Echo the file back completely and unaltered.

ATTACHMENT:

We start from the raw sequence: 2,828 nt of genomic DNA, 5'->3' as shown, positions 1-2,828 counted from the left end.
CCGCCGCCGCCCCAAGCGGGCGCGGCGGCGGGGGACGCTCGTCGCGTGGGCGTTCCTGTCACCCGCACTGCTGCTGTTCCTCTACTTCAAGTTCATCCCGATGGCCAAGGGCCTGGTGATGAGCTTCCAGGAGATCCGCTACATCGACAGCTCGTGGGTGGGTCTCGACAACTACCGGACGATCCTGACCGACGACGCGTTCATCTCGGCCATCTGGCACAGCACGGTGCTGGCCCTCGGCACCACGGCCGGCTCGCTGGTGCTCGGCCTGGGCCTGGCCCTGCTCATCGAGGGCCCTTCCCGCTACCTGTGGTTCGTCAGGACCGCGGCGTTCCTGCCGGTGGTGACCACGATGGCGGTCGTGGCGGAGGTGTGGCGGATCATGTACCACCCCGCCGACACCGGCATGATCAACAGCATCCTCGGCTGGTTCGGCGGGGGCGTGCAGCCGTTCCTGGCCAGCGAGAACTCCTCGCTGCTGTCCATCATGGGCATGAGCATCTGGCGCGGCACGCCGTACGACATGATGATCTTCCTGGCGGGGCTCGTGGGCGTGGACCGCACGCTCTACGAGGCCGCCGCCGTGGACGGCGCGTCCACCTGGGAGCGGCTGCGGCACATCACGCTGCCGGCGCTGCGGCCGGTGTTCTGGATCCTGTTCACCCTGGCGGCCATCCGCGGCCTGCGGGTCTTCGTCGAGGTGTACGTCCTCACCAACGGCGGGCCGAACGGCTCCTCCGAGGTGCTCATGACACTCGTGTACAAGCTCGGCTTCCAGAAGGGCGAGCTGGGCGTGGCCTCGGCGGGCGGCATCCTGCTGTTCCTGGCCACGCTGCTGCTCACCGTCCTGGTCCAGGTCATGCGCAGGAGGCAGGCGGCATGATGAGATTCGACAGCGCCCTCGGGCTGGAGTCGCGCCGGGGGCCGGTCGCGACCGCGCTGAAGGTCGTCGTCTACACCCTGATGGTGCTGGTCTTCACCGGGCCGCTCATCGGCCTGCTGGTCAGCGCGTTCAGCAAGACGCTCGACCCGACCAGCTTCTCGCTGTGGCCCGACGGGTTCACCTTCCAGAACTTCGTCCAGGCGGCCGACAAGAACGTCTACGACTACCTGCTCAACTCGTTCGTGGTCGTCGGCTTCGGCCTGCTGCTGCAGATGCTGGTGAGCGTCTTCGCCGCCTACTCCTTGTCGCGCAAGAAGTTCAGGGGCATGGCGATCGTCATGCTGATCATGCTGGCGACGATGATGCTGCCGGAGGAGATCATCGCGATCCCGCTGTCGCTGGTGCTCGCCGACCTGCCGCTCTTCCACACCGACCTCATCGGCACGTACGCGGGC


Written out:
We start from the raw sequence: 2,828 nt of genomic DNA, 5'->3' as shown, positions 1-2,828 counted from the left end.
CCGCCGCCGCCCCAAGCGGGCGCGGCGGCGGGGGACGCTCGTCGCGTGGGCGTTCCTGTCACCCGCACTGCTGCTGTTCCTCTACTTCAAGTTCATCCCGATGGCCAAGGGCCTGGTGATGAGCTTCCAGGAGATCCGCTACATCGACAGCTCGTGGGTGGGTCTCGACAACTACCGGACGATCCTGACCGACGACGCGTTCATCTCGGCCATCTGGCACAGCACGGTGCTGGCCCTCGGCACCACGGCCGGCTCGCTGGTGCTCGGCCTGGGCCTGGCCCTGCTCATCGAGGGCCCTTCCCGCTACCTGTGGTTCGTCAGGACCGCGGCGTTCCTGCCGGTGGTGACCACGATGGCGGTCGTGGCGGAGGTGTGGCGGATCATGTACCACCCCGCCGACACCGGCATGATCAACAGCATCCTCGGCTGGTTCGGCGGGGGCGTGCAGCCGTTCCTGGCCAGCGAGAACTCCTCGCTGCTGTCCATCATGGGCATGAGCATCTGGCGCGGCACGCCGTACGACATGATGATCTTCCTGGCGGGGCTCGTGGGCGTGGACCGCACGCTCTACGAGGCCGCCGCCGTGGACGGCGCGTCCACCTGGGAGCGGCTGCGGCACATCACGCTGCCGGCGCTGCGGCCGGTGTTCTGGATCCTGTTCACCCTGGCGGCCATCCGCGGCCTGCGGGTCTTCGTCGAGGTGTACGTCCTCACCAACGGCGGGCCGAACGGCTCCTCCGAGGTGCTCATGACACTCGTGTACAAGCTCGGCTTCCAGAAGGGCGAGCTGGGCGTGGCCTCGGCGGGCGGCATCCTGCTGTTCCTGGCCACGCTGCTGCTCACCGTCCTGGTCCAGGTCATGCGCAGGAGGCAGGCGGCATGATGAGATTCGACAGCGCCCTCGGGCTGGAGTCGCGCCGGGGGCCGGTCGCGACCGCGCTGAAGGTCGTCGTCTACACCCTGATGGTGCTGGTCTTCACCGGGCCGCTCATCGGCCTGCTGGTCAGCGCGTTCAGCAAGACGCTCGACCCGACCAGCTTCTCGCTGTGGCCCGACGGGTTCACCTTCCAGAACTTCGTCCAGGCGGCCGACAAGAACGTCTACGACTACCTGCTCAACTCGTTCGTGGTCGTCGGCTTCGGCCTGCTGCTGCAGATGCTGGTGAGCGTCTTCGCCGCCTACTCCTTGTCGCGCAAGAAGTTCAGGGGCATGGCGATCGTCATGCTGATCATGCTGGCGACGATGATGCTGCCGGAGGAGATCATCGCGATCCCGCTGTCGCTGGTGCTCGCCGACCTGCCGCTCTTCCACACCGACCTCATCGGCACGTACGCGGGC